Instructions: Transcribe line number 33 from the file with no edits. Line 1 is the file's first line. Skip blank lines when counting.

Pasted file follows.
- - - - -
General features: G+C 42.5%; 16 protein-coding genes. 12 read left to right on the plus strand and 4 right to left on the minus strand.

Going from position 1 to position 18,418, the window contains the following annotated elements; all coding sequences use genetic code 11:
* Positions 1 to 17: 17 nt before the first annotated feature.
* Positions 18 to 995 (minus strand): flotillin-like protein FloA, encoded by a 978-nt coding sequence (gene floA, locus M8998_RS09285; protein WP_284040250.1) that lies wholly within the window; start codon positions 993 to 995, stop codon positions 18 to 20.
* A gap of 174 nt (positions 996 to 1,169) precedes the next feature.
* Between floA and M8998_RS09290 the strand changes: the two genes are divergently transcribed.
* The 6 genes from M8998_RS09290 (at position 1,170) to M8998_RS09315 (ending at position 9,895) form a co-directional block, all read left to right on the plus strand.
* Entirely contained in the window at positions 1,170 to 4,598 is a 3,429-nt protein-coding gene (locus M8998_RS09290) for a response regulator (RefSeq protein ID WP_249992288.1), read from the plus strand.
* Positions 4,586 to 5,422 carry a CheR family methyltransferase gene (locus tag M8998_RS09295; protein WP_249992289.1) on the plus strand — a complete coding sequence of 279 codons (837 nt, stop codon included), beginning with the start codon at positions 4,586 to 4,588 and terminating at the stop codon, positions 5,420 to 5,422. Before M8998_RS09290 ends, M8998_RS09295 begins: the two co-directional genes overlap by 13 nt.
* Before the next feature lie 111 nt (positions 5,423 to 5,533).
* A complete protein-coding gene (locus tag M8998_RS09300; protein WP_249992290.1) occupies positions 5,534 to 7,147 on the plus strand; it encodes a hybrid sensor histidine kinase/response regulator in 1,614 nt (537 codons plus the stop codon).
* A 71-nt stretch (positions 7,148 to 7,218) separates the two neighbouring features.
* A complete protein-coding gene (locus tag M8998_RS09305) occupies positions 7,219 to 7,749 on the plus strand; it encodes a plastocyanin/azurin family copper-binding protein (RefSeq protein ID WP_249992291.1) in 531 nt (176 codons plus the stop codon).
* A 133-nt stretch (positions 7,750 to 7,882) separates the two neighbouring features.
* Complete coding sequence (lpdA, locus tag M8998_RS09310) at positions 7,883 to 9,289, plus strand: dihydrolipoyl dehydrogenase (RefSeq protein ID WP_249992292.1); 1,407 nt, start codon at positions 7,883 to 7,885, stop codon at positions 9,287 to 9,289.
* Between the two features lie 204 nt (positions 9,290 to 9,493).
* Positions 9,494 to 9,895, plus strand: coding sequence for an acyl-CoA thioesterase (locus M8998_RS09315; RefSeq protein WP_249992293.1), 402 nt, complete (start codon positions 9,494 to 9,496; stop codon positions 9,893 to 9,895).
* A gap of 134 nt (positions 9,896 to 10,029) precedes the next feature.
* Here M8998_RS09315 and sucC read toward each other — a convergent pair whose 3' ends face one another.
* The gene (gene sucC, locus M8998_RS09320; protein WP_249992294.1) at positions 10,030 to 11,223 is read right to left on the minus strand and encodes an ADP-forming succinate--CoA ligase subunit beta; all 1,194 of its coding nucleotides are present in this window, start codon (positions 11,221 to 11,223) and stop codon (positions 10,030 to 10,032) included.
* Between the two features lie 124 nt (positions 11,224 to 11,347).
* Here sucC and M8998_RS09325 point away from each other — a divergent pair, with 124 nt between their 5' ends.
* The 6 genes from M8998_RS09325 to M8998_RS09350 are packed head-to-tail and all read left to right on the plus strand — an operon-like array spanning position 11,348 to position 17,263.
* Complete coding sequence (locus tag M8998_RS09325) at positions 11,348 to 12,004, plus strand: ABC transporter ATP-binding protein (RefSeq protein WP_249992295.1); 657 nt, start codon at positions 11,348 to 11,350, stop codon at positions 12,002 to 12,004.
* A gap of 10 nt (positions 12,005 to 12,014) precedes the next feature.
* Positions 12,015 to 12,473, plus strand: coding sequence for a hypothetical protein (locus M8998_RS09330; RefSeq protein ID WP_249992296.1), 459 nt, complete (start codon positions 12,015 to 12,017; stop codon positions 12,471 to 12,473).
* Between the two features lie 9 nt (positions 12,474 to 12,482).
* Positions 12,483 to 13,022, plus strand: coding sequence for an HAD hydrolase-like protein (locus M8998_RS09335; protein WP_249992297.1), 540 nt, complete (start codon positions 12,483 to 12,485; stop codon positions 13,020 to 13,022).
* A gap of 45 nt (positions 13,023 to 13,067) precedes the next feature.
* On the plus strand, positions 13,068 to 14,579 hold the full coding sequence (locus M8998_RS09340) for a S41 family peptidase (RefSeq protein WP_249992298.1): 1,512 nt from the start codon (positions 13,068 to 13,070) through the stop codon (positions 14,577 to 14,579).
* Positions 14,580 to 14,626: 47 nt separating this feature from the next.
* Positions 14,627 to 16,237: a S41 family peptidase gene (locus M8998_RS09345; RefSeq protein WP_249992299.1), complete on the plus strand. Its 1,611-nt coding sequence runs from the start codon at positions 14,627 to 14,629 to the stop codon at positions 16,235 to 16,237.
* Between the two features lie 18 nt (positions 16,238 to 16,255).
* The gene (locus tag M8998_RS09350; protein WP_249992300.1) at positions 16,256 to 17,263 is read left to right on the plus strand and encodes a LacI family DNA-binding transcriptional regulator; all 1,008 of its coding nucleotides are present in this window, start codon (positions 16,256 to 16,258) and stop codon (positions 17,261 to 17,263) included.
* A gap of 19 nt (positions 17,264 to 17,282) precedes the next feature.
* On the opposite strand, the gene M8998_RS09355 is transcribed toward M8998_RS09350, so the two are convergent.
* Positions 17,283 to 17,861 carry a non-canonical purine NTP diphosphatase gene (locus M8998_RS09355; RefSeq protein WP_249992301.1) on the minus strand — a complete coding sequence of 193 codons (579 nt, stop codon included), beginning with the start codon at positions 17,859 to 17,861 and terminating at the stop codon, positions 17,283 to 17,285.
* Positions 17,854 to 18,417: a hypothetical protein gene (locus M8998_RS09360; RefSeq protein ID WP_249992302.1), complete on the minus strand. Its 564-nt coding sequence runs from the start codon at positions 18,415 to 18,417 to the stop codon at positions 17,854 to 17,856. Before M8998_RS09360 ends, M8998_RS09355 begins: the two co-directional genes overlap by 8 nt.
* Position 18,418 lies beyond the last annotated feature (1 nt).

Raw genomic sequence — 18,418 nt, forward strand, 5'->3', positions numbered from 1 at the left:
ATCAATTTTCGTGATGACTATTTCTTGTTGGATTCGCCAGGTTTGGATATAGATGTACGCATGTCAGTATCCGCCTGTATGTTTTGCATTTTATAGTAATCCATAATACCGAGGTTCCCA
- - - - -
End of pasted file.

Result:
* Between the two features lie 18 nt (positions 16,238 to 16,255).